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Making multicloud the market norm

Image: Adobe Stock / Real

Jon Howes, VP &GM EMEA at Wasabi, discusses the future of the cloud storage market and the role of specialty providers amongst hyperscalers.

Cloud hyperscalers occupy just over four-fifths of the entire cloud market in the UK, and their overall market dominance has caught the attention of regulators worldwide. The UK Competition Markets Authority has launched a probe into Amazon and Microsoft’s domination of the UK’s cloud computing market, big tech and digital services are being addressed in the upcoming EU Digital Markets Act for fair competition and the US government has hit Google with a record-breaking $5 Billion antitrust case for abusing dominance. 

While there is no denying the hold these companies have on the market, the antitrust concerns underscore a longstanding issue with hyperscalers: vendor lock-in, in which customers are stuck using one vendor’s suite of products and services with limited flexibility to customise or benefit from the solutions that best fit their own specific needs. The recent antitrust discussions reinvigorate the argument for moving away from vendor lock-in and into a multicloud approach. The fact remains that there is a clear path for speciality providers and hyperscalers to co-exist in the market. 

Debunking the hyperscaler ‘hype’

Managing corporate data under a single hyperscaler umbrella allows IT teams a certain level of convenience and access to adjacent services. However, that convenience must be weighed against risks. Using only one vendor for all company storage needs can mean that businesses become trapped, since migrating apps or data out of the single provider can be expensive. Businesses also get trapped in fixed pricing models that become too expensive as their needs develop, and can be left stranded if a hyperscaler decides to retire an app the business relies heavily on. It’s worth noting as well that if the company depends on the cloud vendor’s apps, moving to a new vendor brings an expensive IT challenge. 

Relying solely on one vendor also increases security risk. Having all data, including backups, stored under one provider means that if this provider experiences a security breach, or loses data, the entire company’s data is put at risk. If these backups were in a second vendor’s cloud, then if a breach occurs at least these backups remain accessible. 

Navigating hidden fees

Beyond lock-in concerns, fee structures can also be a problem. The IT team selecting the company’s cloud storage is not always the same as those using it and therefore cannot always accurately predict how much storage will be used, and thus how much the hyperscaler model will end up costing. 

Companies migrating to hyperscaler clouds also often lose out down the line due to hidden costs. As API calls or data egress do not clearly fall within the ‘pay for what you use’ pricing policies offered by hyperscalers, their expenses might come as a surprise. Customers also often fail to account for how much they update, touch or egress their data, and subsequently how much this costs. This means bills frequently go well over budget: 52% of businesses exceeded their cloud budgets last year alone, with 48% of this spending going to fees.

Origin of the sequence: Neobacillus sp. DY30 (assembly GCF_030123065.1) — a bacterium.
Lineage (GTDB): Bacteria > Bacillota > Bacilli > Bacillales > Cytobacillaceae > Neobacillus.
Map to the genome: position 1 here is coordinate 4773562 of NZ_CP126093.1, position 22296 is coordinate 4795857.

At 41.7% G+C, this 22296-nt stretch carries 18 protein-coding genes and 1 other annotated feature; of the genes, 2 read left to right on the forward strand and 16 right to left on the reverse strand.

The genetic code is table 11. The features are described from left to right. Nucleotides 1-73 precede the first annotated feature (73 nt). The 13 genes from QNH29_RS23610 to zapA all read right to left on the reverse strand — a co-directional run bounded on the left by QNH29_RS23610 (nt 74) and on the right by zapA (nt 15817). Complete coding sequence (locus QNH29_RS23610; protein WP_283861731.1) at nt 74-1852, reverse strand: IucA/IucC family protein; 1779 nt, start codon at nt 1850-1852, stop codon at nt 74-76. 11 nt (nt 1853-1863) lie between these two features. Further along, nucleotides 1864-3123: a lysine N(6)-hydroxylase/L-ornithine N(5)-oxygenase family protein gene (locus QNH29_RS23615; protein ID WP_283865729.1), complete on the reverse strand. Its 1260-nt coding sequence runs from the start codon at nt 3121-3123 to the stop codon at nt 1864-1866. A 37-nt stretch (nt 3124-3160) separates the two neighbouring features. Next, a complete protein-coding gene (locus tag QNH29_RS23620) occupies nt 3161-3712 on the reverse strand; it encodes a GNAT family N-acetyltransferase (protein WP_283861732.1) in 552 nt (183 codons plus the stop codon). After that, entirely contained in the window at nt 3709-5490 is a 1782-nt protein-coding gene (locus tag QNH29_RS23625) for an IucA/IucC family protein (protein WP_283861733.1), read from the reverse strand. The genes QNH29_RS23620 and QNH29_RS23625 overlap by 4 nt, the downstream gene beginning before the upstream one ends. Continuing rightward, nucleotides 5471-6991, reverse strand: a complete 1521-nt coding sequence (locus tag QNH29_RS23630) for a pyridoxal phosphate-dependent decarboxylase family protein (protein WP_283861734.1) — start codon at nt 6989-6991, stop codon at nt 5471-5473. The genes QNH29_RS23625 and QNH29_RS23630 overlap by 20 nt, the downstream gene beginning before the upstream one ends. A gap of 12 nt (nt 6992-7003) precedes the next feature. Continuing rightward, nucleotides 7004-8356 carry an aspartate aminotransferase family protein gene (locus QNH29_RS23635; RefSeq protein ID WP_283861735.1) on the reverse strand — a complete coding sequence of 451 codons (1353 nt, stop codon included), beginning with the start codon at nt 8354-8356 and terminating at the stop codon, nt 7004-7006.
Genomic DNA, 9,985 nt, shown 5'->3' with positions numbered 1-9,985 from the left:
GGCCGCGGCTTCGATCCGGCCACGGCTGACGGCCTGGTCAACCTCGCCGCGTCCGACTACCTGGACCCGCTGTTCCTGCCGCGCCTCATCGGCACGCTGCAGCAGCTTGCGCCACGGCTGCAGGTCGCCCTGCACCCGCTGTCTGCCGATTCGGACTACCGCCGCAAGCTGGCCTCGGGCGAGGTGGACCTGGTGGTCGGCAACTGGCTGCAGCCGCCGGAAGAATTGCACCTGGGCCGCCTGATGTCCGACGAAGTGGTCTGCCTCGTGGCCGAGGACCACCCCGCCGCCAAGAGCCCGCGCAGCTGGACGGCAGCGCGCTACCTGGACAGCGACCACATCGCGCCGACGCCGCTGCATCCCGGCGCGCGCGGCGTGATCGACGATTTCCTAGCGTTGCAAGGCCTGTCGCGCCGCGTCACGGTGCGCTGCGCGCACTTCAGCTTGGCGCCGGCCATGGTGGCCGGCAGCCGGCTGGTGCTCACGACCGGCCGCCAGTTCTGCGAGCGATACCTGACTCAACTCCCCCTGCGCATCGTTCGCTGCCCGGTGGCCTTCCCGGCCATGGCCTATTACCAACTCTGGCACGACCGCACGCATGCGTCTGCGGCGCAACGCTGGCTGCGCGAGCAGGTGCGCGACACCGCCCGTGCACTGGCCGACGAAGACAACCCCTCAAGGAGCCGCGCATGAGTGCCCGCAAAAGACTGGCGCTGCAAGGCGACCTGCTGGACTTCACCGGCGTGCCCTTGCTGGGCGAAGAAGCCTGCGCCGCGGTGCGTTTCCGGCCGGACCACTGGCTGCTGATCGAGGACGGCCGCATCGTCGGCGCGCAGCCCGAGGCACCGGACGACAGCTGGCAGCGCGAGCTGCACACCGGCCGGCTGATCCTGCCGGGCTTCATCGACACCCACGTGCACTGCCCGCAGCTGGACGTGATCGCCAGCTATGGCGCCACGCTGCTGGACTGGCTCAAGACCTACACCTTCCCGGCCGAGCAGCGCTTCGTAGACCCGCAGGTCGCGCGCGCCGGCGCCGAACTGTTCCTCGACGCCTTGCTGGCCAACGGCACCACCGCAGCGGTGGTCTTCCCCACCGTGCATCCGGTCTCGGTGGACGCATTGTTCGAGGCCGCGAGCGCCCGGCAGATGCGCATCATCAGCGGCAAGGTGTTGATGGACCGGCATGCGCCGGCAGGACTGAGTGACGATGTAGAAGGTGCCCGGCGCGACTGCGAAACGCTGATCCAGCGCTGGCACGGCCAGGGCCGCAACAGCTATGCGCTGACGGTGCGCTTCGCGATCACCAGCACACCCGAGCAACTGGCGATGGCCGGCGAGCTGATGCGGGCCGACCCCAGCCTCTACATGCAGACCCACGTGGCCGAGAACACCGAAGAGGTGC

Getting locked into the wrong provider runs the risk of overspending and wasting company resources which could instead be used for innovation or scaling, especially when some vendors don’t charge for egress and ingress at all. 

A best-of breed architecture

Big-name cloud providers are often stretched thin because of the amount of offerings they have and therefore cannot invest the same amount of resources into specific products that speciality providers can. On the other hand, specialty providers have the bandwidth to focus on ensuring their specific product  best in class. Think of it like buying running shoes – you can get any old pair at a department store like Debenhams, but going directly to Nike will result in a better product that helps you achieve optimal results. IT teams should have the same freedom to implement the technologies that will help them achieve the optimal results. 

Multicloud is the way forward

Adopting a multicloud approach is the best option to avoid risk and to ensure companies can select a wide array of best-of-breed, secure and cost-effective storage solutions. This mixed approach evades vendor lock-in and enables businesses to remain flexible. 

As the cloud storage market continues to rapidly grow, companies must educate themselves about their options and learn what their most competitive solution is. By employing multiple solutions from different vendors, the advantages of both hyperscaler and specialty providers can be optimised according to specific business needs, ensuring users get the most competitive prices, highest performance, and strongest security for their data.

Jon Howes
Jon Howes
VP &GM EMEA at Wasabi

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